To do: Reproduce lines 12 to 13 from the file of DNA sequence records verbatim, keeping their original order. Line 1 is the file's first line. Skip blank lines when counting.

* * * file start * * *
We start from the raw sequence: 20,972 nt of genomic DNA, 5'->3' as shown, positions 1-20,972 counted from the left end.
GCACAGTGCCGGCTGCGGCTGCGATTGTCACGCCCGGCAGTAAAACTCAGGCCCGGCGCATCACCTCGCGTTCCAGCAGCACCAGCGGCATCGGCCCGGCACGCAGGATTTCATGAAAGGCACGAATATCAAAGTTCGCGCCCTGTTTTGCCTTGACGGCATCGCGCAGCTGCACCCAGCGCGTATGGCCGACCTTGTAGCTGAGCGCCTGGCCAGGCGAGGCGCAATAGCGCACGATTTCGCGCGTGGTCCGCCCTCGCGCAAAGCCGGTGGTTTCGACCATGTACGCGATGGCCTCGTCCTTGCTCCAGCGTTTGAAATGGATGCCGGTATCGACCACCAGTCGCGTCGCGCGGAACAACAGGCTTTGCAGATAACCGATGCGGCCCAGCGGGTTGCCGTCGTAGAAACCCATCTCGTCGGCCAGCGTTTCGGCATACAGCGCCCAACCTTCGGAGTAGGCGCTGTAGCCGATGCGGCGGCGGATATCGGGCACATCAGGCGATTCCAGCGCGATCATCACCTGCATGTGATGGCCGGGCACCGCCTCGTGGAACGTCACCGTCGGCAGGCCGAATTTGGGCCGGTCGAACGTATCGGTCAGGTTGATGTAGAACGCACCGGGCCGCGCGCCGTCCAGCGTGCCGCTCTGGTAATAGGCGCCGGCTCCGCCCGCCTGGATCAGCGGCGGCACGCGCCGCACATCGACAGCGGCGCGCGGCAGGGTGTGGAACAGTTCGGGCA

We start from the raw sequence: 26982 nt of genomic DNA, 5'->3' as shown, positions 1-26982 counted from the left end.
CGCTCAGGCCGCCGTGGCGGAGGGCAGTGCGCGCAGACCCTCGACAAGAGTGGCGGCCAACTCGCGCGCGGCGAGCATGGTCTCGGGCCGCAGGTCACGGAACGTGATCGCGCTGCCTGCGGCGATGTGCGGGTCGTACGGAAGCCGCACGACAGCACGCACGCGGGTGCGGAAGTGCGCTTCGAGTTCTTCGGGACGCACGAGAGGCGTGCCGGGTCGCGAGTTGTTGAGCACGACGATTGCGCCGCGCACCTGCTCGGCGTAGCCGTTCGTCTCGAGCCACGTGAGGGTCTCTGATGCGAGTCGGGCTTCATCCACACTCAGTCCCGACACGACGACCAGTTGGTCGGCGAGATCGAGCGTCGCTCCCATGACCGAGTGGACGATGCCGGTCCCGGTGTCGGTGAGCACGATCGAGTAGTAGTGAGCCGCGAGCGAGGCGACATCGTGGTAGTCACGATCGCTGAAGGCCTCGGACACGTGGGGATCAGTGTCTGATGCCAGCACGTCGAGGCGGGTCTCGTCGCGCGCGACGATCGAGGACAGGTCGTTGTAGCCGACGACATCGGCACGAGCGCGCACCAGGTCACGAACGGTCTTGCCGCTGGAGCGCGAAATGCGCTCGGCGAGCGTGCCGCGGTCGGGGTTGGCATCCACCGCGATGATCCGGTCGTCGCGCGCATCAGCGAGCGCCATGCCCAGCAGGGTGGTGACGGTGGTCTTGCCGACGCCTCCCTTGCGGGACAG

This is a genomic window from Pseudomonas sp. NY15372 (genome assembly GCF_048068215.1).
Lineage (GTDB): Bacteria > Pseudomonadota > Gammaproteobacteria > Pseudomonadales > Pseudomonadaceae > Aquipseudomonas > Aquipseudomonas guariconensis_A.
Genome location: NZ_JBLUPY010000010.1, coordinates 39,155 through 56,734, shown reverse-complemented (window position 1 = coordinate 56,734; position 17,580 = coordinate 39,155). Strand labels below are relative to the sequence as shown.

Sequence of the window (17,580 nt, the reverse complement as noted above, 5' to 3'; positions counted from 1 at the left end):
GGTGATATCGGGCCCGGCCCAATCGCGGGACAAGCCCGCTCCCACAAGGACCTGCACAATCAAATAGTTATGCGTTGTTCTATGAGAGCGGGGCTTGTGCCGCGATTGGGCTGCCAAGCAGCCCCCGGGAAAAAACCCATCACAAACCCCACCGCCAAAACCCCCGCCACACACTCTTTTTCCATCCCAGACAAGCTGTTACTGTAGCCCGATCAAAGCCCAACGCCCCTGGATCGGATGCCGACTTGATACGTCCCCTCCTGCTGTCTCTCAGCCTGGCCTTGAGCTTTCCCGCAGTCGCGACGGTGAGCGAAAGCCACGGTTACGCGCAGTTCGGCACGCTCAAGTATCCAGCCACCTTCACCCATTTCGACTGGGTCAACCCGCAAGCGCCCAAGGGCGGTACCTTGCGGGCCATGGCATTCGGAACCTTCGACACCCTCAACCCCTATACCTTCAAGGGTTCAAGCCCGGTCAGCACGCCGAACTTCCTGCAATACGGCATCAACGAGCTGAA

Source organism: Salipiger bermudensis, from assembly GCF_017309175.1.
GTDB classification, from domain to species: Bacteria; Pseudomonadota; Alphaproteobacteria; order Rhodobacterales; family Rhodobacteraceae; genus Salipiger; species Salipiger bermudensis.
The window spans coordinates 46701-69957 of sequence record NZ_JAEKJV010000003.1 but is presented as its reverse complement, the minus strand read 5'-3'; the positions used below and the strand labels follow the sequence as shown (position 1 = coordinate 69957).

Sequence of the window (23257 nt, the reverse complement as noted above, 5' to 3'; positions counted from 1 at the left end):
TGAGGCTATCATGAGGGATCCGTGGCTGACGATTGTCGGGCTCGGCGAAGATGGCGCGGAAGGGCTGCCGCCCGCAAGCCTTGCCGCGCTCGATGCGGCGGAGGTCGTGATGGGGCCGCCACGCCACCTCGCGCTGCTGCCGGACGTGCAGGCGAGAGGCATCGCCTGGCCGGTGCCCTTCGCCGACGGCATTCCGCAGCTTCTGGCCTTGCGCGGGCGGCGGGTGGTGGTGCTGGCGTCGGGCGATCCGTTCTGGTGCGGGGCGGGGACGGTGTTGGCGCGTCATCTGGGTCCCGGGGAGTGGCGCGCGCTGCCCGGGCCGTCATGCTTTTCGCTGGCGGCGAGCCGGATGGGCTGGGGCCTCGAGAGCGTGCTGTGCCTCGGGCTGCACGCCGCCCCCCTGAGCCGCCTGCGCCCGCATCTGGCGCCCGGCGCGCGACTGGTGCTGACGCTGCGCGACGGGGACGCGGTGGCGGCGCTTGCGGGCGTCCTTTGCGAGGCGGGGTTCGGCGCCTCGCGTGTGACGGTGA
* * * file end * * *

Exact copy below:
The window spans coordinates 46701-69957 of sequence record NZ_JAEKJV010000003.1 but is presented as its reverse complement, the minus strand read 5'-3'; the positions used below and the strand labels follow the sequence as shown (position 1 = coordinate 69957).

Sequence of the window (23257 nt, the reverse complement as noted above, 5' to 3'; positions counted from 1 at the left end):